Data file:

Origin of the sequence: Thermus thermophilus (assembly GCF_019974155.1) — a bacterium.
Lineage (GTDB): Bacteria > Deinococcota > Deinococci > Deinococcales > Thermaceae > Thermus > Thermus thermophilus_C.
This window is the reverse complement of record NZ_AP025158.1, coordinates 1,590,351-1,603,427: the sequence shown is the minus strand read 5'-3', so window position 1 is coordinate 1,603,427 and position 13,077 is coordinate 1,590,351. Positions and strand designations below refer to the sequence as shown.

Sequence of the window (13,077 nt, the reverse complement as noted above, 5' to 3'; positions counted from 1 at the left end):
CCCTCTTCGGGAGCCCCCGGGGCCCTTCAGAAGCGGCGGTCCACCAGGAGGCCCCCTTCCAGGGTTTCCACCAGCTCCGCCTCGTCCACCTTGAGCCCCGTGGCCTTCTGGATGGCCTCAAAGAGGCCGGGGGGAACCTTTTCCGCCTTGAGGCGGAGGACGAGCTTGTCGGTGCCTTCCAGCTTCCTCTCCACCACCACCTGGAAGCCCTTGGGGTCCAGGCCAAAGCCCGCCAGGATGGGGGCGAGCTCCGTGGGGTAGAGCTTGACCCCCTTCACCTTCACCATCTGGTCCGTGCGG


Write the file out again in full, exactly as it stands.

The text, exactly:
Origin of the sequence: Thermus thermophilus (assembly GCF_019974155.1) — a bacterium.
Lineage (GTDB): Bacteria > Deinococcota > Deinococci > Deinococcales > Thermaceae > Thermus > Thermus thermophilus_C.
This window is the reverse complement of record NZ_AP025158.1, coordinates 1,590,351-1,603,427: the sequence shown is the minus strand read 5'-3', so window position 1 is coordinate 1,603,427 and position 13,077 is coordinate 1,590,351. Positions and strand designations below refer to the sequence as shown.

Sequence of the window (13,077 nt, the reverse complement as noted above, 5' to 3'; positions counted from 1 at the left end):
CCCTCTTCGGGAGCCCCCGGGGCCCTTCAGAAGCGGCGGTCCACCAGGAGGCCCCCTTCCAGGGTTTCCACCAGCTCCGCCTCGTCCACCTTGAGCCCCGTGGCCTTCTGGATGGCCTCAAAGAGGCCGGGGGGAACCTTTTCCGCCTTGAGGCGGAGGACGAGCTTGTCGGTGCCTTCCAGCTTCCTCTCCACCACCACCTGGAAGCCCTTGGGGTCCAGGCCAAAGCCCGCCAGGATGGGGGCGAGCTCCGTGGGGTAGAGCTTGACCCCCTTCACCTTCACCATCTGGTCCGTGCGG